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Archive for the ‘book club’ Category

a super upsetting review

Tuesday, November 14th, 2017

I mean, I’m not super upset.

Well, I might be. It’s been a rough fall.

But this is not about that. This is about A SUPER UPSETTING COOKBOOK ABOUT SANDWICHES (real title, guys). It’s by a guy who owns a sandwich shop in NY called No. 7 Sub and I would really appreciate some takeout from the next person I know who goes there, ok?

I have made none of these sandwiches, but not for the first time I’m sitting on my couch reading through the book and laughing. I’m going to try to give you four funny quotes, but if they don’t seem funny then let’s agree you just need more context and should read the book yourself, ok?

  • “With all the usual condiments, [fake/meaty veggie burgers] taste a lot like McDonald’s hamburgers, which are both excellent and the end of the world.
  • “… I am drinking as fast as I can so that I can be funny again. I am trying to write ‘A Heartbreaking Cookbook of Staggering Sandwich Genius’, but I realize that it’s just ‘An Immature Food Book of Stuttering Sandwich’.”
  • About people who insist on a bag for a single, well wrapped sandwich: “I’m going to start making little handles for your sandwich out of masking tape and make you carry your sandwich like a tiny, broccoli-filled briefcase. And don’t make this sandwich because it is too good for you.”
  • Do a bunch of stuff to prep mussels. “And if any of your mussels don’t close while you’re doing all this, then throw them away and give a very brief speech for each one of them. I never said this was going to be easy.”

Is the funny coming across? He’s mad about a lot of things. People complaining about good food for dumb reasons is what most of them boil down to, but … maybe funny-mad is actually just my particular sweet spot. (Says the writer who is shooting for that at least 68% of the time.)

Anyway. If I was going to make one sandy from this book (and I might! Even though I hate sandwiches!), it would be The Famous Rap Battles of History (again, real sandwich name, guys). I, to no one’s surprise, don’t have permission to give you his recipe (I mean I didn’t ask so this seems like the safe assumption). But look at the assembly list.

  • Fried Fish
  • hamburger buns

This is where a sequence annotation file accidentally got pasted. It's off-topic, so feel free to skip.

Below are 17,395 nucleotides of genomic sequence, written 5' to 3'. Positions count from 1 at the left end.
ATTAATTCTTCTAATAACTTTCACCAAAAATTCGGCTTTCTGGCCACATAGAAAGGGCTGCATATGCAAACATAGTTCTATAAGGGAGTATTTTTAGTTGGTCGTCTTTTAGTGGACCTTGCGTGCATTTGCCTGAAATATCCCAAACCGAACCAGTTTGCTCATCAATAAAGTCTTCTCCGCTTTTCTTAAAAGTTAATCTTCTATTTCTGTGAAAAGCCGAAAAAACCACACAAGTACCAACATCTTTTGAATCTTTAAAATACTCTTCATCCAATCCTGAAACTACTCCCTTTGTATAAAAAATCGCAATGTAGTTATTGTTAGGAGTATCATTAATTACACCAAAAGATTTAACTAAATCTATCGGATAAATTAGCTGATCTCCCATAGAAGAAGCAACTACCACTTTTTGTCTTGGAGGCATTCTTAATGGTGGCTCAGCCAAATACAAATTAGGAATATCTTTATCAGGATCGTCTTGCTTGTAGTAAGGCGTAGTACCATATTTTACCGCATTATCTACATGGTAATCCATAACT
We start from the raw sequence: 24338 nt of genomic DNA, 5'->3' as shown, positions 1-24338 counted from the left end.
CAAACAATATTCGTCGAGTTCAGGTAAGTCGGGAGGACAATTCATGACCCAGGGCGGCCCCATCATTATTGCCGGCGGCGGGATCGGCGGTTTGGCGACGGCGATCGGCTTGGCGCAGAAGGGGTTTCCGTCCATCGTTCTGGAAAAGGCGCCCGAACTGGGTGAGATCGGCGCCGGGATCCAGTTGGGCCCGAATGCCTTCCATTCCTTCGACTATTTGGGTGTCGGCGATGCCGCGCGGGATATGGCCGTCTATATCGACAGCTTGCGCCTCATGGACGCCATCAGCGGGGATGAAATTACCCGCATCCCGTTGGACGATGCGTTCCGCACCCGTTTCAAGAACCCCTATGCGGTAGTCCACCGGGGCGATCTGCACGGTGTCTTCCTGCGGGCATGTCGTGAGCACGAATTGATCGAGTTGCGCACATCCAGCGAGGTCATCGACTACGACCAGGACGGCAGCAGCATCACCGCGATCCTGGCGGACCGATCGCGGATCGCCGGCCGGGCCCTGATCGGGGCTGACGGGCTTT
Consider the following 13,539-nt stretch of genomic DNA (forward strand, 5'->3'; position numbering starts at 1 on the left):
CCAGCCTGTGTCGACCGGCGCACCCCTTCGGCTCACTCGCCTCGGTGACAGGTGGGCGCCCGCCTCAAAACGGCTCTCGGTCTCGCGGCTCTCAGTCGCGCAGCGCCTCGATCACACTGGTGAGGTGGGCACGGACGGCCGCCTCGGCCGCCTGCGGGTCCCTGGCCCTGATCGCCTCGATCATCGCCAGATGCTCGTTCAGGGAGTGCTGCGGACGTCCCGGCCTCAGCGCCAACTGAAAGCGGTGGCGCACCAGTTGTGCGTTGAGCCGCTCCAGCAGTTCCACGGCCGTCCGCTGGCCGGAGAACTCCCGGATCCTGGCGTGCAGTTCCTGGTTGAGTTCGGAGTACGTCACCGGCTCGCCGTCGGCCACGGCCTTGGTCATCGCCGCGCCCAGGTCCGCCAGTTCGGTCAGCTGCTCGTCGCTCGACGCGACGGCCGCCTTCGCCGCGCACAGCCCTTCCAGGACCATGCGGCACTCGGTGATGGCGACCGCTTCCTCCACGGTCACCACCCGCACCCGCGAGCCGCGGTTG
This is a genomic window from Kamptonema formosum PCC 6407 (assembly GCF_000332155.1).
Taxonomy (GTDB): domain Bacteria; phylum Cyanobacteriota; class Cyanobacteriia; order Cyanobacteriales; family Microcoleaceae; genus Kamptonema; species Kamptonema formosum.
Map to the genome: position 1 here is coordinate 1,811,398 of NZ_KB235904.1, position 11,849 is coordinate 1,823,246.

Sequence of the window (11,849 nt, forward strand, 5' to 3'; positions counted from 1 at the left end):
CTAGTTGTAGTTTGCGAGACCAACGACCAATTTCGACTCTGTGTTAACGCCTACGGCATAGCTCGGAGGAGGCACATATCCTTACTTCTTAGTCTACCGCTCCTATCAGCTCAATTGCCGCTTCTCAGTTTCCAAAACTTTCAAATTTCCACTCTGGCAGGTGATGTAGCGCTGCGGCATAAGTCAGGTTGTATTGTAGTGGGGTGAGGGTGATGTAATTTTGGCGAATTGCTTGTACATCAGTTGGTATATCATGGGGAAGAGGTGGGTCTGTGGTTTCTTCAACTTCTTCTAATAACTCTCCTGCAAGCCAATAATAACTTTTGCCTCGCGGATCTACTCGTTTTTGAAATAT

• Coleslaw
  • Dirty Tartar Sauce
  • General Tso’s Sauce

Everything in italics is a whole separate recipe, y’all, and the recipes aren’t always what you’d expect. The coleslaw has fried garlic in it. Dirty tartar sauce is mostly chicken liver. It’s no wonder I haven’t made this.

Super upsetting.

how else are you supposed to judge a book?

Friday, January 11th, 2013

I assume that if you are not allowed to judge a book by its cover, you’re supposed to use the title. Right? I mean, it’s just ridiculous to expect people to READ a whole book before passing judgement. That doesn’t make any sense at all.

Yeah, let’s try the title thing. What would I suspect these books were about if I couldn’t see the covers?

Salem’s Lot: a serious look at the accused witches in Salem, MA, and their lot in life. Or something about someone turning into a pillar of salt, maybe. I’m going to say 2.5/5 stars. (My rating for the actual book, 3/5. Stephen King didn’t used to be as good as he is now!)

Ishmael: Moby Dick II, obviously. Suspected rating: 4/5. Actual rating: -10/5. THIS IS THE WORST BOOK EVER. A talking gorilla lectures you about being a bad person for 263 pages. It sucks. The cover doesn’t illustrate that any more than the name does, though, so I’m not really sure what the takeaway here is.

Half Life: Science? Specifically nuclear chemistry, maybe? Assumed rating: 0/5. Actual topic, which is TOTALLY CLEAR from the cover, is conjoined twins. Actual rating: 3.5/5. (It was pretty depressing.)

There you go. Through the magic of a very small and hand selected sample, I have proved that stupid saying is wrong at least 2/3 of the time.  Not too shabby. Judge by all the covers you want, people, I give you leave.